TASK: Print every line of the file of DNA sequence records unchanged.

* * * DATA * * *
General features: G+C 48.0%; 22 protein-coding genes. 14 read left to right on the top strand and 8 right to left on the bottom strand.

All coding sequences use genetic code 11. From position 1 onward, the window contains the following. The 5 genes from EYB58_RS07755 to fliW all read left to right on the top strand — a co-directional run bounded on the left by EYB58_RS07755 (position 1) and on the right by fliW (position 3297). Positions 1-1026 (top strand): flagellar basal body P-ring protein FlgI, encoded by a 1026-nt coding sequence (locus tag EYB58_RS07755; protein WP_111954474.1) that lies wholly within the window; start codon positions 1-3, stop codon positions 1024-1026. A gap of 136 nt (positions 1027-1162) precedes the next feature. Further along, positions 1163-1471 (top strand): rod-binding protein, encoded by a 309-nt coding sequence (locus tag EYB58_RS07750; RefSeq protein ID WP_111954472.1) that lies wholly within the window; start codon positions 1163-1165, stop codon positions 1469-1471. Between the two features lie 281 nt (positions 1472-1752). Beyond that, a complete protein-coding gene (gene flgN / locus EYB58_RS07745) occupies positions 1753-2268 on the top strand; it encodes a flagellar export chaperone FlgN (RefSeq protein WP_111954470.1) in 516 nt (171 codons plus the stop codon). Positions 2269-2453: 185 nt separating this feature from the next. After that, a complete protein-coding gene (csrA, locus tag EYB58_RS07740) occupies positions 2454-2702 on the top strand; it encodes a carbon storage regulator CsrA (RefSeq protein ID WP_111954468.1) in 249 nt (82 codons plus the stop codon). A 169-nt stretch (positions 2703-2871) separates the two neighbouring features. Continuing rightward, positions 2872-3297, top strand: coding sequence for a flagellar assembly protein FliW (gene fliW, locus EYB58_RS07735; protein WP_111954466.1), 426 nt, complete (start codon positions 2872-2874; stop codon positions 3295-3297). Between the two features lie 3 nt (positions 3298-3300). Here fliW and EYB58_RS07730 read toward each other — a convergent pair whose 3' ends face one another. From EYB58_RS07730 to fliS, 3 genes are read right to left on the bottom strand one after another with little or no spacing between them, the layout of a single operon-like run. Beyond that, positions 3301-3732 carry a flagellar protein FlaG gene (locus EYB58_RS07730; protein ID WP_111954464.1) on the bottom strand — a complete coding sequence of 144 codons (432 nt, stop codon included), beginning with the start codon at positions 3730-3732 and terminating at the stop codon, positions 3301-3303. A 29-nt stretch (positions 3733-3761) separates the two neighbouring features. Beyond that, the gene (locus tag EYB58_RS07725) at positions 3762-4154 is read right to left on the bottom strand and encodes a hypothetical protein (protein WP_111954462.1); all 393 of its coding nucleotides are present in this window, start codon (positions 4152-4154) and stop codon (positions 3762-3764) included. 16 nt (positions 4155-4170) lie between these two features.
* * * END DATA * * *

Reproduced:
General features: G+C 48.0%; 22 protein-coding genes. 14 read left to right on the top strand and 8 right to left on the bottom strand.

All coding sequences use genetic code 11. From position 1 onward, the window contains the following. The 5 genes from EYB58_RS07755 to fliW all read left to right on the top strand — a co-directional run bounded on the left by EYB58_RS07755 (position 1) and on the right by fliW (position 3297). Positions 1-1026 (top strand): flagellar basal body P-ring protein FlgI, encoded by a 1026-nt coding sequence (locus tag EYB58_RS07755; protein WP_111954474.1) that lies wholly within the window; start codon positions 1-3, stop codon positions 1024-1026. A gap of 136 nt (positions 1027-1162) precedes the next feature. Further along, positions 1163-1471 (top strand): rod-binding protein, encoded by a 309-nt coding sequence (locus tag EYB58_RS07750; RefSeq protein ID WP_111954472.1) that lies wholly within the window; start codon positions 1163-1165, stop codon positions 1469-1471. Between the two features lie 281 nt (positions 1472-1752). Beyond that, a complete protein-coding gene (gene flgN / locus EYB58_RS07745) occupies positions 1753-2268 on the top strand; it encodes a flagellar export chaperone FlgN (RefSeq protein WP_111954470.1) in 516 nt (171 codons plus the stop codon). Positions 2269-2453: 185 nt separating this feature from the next. After that, a complete protein-coding gene (csrA, locus tag EYB58_RS07740) occupies positions 2454-2702 on the top strand; it encodes a carbon storage regulator CsrA (RefSeq protein ID WP_111954468.1) in 249 nt (82 codons plus the stop codon). A 169-nt stretch (positions 2703-2871) separates the two neighbouring features. Continuing rightward, positions 2872-3297, top strand: coding sequence for a flagellar assembly protein FliW (gene fliW, locus EYB58_RS07735; protein WP_111954466.1), 426 nt, complete (start codon positions 2872-2874; stop codon positions 3295-3297). Between the two features lie 3 nt (positions 3298-3300). Here fliW and EYB58_RS07730 read toward each other — a convergent pair whose 3' ends face one another. From EYB58_RS07730 to fliS, 3 genes are read right to left on the bottom strand one after another with little or no spacing between them, the layout of a single operon-like run. Beyond that, positions 3301-3732 carry a flagellar protein FlaG gene (locus EYB58_RS07730; protein ID WP_111954464.1) on the bottom strand — a complete coding sequence of 144 codons (432 nt, stop codon included), beginning with the start codon at positions 3730-3732 and terminating at the stop codon, positions 3301-3303. A 29-nt stretch (positions 3733-3761) separates the two neighbouring features. Beyond that, the gene (locus tag EYB58_RS07725) at positions 3762-4154 is read right to left on the bottom strand and encodes a hypothetical protein (protein WP_111954462.1); all 393 of its coding nucleotides are present in this window, start codon (positions 4152-4154) and stop codon (positions 3762-3764) included. 16 nt (positions 4155-4170) lie between these two features.